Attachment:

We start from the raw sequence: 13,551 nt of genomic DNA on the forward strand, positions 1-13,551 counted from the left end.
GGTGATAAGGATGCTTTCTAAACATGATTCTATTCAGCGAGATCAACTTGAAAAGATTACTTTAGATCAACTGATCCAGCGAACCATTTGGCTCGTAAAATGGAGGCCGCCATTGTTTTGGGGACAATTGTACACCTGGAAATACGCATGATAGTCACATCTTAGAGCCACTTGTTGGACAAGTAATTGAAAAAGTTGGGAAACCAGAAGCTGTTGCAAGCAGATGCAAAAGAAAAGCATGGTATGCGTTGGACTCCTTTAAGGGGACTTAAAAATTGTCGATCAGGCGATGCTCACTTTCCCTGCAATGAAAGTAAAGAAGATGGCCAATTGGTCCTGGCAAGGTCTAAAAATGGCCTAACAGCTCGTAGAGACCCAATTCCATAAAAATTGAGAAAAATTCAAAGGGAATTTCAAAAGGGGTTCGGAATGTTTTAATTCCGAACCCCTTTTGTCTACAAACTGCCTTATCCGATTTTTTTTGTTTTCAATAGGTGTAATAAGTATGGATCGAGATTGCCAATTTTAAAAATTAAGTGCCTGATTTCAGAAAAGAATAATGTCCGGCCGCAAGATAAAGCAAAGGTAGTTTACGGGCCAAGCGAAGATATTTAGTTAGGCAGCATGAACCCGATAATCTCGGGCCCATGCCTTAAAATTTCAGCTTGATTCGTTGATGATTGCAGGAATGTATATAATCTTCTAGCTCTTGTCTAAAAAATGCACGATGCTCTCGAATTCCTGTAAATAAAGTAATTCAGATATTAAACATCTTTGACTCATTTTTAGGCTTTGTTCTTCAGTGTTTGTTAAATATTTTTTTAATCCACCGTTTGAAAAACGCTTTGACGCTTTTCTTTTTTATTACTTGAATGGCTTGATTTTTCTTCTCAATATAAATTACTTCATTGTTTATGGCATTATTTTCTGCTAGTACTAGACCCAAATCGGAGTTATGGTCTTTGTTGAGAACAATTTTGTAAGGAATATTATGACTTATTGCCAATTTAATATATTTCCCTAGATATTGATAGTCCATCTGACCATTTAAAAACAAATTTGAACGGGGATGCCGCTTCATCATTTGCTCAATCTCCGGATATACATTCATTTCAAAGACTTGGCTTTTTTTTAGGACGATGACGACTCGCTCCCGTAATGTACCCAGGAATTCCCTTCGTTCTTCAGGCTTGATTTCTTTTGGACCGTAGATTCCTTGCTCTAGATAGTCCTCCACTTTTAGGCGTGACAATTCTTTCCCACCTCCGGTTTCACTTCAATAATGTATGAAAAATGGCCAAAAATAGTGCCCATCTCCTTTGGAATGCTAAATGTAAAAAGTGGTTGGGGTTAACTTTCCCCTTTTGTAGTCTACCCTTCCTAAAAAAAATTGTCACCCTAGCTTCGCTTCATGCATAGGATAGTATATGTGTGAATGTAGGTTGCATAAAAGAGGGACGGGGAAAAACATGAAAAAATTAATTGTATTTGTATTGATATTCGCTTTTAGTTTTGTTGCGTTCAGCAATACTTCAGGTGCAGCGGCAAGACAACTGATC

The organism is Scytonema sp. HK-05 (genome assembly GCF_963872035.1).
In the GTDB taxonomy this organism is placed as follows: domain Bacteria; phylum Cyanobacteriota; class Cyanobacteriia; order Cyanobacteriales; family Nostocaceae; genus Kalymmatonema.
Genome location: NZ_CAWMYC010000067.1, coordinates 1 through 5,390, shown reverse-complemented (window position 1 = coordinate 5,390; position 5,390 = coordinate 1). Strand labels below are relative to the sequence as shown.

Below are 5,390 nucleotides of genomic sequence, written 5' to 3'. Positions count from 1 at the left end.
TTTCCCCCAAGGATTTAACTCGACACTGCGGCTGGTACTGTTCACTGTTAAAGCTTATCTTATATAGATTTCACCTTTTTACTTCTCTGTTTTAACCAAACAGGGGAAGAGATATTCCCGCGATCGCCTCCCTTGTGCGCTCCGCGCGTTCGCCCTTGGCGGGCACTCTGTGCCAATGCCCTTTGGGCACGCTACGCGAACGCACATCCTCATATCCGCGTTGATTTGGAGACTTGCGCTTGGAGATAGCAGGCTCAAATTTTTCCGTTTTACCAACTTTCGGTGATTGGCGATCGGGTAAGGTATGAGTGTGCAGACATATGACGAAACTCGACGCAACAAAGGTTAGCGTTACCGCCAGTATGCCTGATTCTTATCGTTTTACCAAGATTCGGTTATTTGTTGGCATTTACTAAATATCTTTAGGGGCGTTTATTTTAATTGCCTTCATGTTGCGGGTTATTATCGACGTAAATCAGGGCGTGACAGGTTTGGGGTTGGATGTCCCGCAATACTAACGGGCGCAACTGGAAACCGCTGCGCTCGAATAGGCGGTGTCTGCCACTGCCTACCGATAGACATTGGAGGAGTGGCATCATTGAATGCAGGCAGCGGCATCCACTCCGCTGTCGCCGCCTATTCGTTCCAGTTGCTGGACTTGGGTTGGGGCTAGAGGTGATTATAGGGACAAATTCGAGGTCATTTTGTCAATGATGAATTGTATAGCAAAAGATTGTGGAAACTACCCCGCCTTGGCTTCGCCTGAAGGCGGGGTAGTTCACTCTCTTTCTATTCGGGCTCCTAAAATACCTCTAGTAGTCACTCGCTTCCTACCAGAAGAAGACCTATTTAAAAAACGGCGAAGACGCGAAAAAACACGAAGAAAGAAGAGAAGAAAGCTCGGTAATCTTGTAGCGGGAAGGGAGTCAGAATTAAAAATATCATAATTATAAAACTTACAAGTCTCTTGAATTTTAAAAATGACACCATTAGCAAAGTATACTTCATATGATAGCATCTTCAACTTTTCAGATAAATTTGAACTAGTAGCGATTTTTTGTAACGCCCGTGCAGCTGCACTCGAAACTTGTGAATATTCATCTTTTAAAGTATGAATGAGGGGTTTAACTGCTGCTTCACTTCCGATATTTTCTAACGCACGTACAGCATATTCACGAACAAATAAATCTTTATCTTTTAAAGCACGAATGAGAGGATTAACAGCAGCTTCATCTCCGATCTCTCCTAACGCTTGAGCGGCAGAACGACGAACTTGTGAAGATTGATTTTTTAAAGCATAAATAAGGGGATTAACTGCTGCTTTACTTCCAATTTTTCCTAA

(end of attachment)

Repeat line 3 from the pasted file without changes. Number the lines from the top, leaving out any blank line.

The organism is Scytonema sp. HK-05 (genome assembly GCF_963872035.1).